hide Sorting

You can sort these results in two ways:

By entity
Chronological order for dates, alphabetical order for places and people.
By position (current method)
As the entities appear in the document.

You are currently sorting in ascending order. Sort in descending order.

hide Most Frequent Entities

The entities that appear most frequently in this document are shown below.

Entity Max. Freq Min. Freq
Rosecrans 19 5 Browse Search
France (France) 16 0 Browse Search
United States (United States) 16 0 Browse Search
Tennessee (Tennessee, United States) 16 0 Browse Search
J. M. Mason 14 0 Browse Search
Pennsylvania (Pennsylvania, United States) 12 0 Browse Search
George Lee 10 0 Browse Search
Meade 10 0 Browse Search
Bragg 9 1 Browse Search
George Sumner 8 0 Browse Search
View all entities in this document...

Browsing named entities in a specific section of The Daily Dispatch: October 13, 1863., [Electronic resource]. Search the whole document.

Found 61 total hits in 14 results.

1 2
United States (United States) (search for this): article 2
63. The Right Hon. Earl Russell, Her Majesty's Secretary of State for Foreign Affairs: My Lord --In a dispatch from the Secretary of State of the Confederate States of America, dated 4th day of August last, and now just received, I am instructed to consider the mission which brought me to England as at an end, and I am directt all contemplated to terminate that mission, and yet France, equally with England, has so far refrained from entering into international relations with the Confederate States. There must be, then, some over-ruling cause for the difference thus made between France and England, in the termination of the mission to one and not to tell has not conferred with Mr. Mason. Sir. Edward Lytton Bower, during a speech at Hitchen, England, ridiculed the idea of Canada seeking a union with the United States. It is reported, says the Manchester (Eng.) Guardian, that the Great Eastern is to be sold at auction. Jamaica cotton has been spun into a fine quali
Manchester (United Kingdom) (search for this): article 2
tted to no intercourse whatever." The London Globe ridicules this kind of argument, and says there is no courtesy or discourtesy in the matter — it is all policy.--For reasons which he alone knows, the Emperor of the French confers with Mr. Slidell; for reasons which we all know, Earl Russell has not conferred with Mr. Mason. Sir. Edward Lytton Bower, during a speech at Hitchen, England, ridiculed the idea of Canada seeking a union with the United States. It is reported, says the Manchester (Eng.) Guardian, that the Great Eastern is to be sold at auction. Jamaica cotton has been spun into a fine quality of thread at a mill in Mansfield, England. The Polish insurgents are said to have been defeated with heavy loss at a place in the Government of Plock. It is reported in Paris that the Prince imperial is to be made King of Algiers, with the Duke of Malakoff for his viceroy. Queen Victoria and her daughter-in-law were merrily picnicking at Balmoral.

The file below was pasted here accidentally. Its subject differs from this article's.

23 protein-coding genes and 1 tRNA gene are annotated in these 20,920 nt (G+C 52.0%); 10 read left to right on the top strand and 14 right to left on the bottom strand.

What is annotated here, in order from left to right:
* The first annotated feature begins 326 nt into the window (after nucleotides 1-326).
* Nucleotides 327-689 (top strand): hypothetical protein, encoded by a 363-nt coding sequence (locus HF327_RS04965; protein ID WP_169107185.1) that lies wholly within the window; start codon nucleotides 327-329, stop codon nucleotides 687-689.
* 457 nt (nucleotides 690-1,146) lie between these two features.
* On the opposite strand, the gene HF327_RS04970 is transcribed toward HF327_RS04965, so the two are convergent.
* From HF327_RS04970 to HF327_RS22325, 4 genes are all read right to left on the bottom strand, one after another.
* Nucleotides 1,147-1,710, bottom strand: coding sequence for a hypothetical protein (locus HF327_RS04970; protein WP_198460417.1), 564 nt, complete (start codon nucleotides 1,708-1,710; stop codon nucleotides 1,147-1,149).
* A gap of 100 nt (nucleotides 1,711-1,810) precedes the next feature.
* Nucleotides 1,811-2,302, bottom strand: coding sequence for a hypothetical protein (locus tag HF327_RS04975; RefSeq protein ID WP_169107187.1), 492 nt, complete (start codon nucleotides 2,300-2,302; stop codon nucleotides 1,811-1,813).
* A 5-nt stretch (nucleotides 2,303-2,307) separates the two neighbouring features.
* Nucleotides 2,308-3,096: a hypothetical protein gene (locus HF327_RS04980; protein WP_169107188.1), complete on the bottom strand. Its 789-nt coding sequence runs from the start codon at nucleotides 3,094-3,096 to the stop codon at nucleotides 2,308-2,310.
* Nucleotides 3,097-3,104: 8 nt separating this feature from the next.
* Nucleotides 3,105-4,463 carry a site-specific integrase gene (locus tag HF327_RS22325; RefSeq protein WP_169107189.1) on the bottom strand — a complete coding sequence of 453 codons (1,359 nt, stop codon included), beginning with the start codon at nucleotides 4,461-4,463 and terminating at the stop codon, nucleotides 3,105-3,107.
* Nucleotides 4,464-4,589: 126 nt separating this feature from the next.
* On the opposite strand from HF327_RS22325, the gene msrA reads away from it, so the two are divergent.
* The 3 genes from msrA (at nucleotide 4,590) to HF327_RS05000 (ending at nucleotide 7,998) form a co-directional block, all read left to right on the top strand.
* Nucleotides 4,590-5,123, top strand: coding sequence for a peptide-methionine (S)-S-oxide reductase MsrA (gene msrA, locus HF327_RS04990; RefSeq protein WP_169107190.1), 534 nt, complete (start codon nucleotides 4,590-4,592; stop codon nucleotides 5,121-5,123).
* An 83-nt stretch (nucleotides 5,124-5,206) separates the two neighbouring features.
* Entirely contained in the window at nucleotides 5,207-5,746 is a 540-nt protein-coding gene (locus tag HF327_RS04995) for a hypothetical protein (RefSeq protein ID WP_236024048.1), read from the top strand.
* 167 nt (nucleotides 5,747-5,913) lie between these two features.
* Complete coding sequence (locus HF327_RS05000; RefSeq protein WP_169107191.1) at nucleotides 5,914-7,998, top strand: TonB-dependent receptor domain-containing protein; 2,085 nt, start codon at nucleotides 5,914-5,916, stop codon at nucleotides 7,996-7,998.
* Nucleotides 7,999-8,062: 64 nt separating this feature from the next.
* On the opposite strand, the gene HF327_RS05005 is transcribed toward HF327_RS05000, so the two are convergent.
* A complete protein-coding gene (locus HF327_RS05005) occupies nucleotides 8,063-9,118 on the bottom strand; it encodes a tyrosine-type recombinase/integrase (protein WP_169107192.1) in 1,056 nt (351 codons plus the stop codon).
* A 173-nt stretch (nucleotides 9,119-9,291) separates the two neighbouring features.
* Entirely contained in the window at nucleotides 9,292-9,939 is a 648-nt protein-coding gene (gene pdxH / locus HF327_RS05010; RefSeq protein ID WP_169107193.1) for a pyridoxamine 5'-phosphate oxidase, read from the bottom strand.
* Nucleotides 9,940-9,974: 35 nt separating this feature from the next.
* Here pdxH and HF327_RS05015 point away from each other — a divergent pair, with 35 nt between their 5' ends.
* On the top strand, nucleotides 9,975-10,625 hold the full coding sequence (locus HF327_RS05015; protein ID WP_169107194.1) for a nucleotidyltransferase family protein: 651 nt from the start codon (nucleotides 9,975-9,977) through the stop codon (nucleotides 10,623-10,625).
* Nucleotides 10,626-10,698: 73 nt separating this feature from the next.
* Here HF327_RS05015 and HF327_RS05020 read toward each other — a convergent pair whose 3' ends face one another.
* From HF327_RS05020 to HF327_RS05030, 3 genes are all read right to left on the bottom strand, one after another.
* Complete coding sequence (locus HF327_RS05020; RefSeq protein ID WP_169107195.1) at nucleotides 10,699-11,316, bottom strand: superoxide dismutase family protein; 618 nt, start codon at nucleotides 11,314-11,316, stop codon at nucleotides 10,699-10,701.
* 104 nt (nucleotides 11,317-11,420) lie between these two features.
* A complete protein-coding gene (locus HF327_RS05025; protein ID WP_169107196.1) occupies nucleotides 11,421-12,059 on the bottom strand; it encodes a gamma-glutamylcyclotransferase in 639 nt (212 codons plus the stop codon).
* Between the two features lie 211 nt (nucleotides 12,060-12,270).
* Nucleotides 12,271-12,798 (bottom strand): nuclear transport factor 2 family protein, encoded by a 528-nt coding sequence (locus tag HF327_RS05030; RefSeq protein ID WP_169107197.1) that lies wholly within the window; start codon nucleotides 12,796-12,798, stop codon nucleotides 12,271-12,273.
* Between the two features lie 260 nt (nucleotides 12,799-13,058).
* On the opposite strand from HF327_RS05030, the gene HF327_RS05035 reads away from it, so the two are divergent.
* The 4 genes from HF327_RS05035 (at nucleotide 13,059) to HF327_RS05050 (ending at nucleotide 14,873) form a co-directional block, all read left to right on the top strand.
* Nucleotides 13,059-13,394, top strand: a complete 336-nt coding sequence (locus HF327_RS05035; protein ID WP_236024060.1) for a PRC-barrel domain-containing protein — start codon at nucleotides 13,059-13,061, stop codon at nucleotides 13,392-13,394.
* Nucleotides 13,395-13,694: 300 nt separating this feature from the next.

Balmoral (Tennessee, United States) (search for this): article 2
itted to no intercourse whatever." The London Globe ridicules this kind of argument, and says there is no courtesy or discourtesy in the matter — it is all policy.--For reasons which he alone knows, the Emperor of the French confers with Mr. Slidell; for reasons which we all know, Earl Russell has not conferred with Mr. Mason. Sir. Edward Lytton Bower, during a speech at Hitchen, England, ridiculed the idea of Canada seeking a union with the United States. It is reported, says the Manchester (Eng.) Guardian, that the Great Eastern is to be sold at auction. Jamaica cotton has been spun into a fine quality of thread at a mill in Mansfield, England. The Polish insurgents are said to have been defeated with heavy loss at a place in the Government of Plock. It is reported in Paris that the Prince imperial is to be made King of Algiers, with the Duke of Malakoff for his viceroy. Queen Victoria and her daughter-in-law were merrily picnicking at Balmoral.
France (France) (search for this): article 2
l Russell--the reasons for his withdrawal--Mr. Slidell to remain in France. We have some further news by the Persia at New York. . Mason's letter: "Mr. Slidell, we understand, will remain in France, as special commissioner to that Government, nor is it at all contemplated to terminate that mission, and yet France, equally with England, has so far refrained from entering into international relations with , then, some over-ruling cause for the difference thus made between France and England, in the termination of the mission to one and not to thlidell has been received and uniformly treated by the Government of France with every mark of consideration and respect for the Government he nts. There may be grave reasons regarding policy or public law why France, like England, may not deem it incumbent as yet to recognize those freely admitted to every form of intercourse with the Government of France, to personal interviews with the Emperor whenever he has asked for
Jamaica, L. I. (New York, United States) (search for this): article 2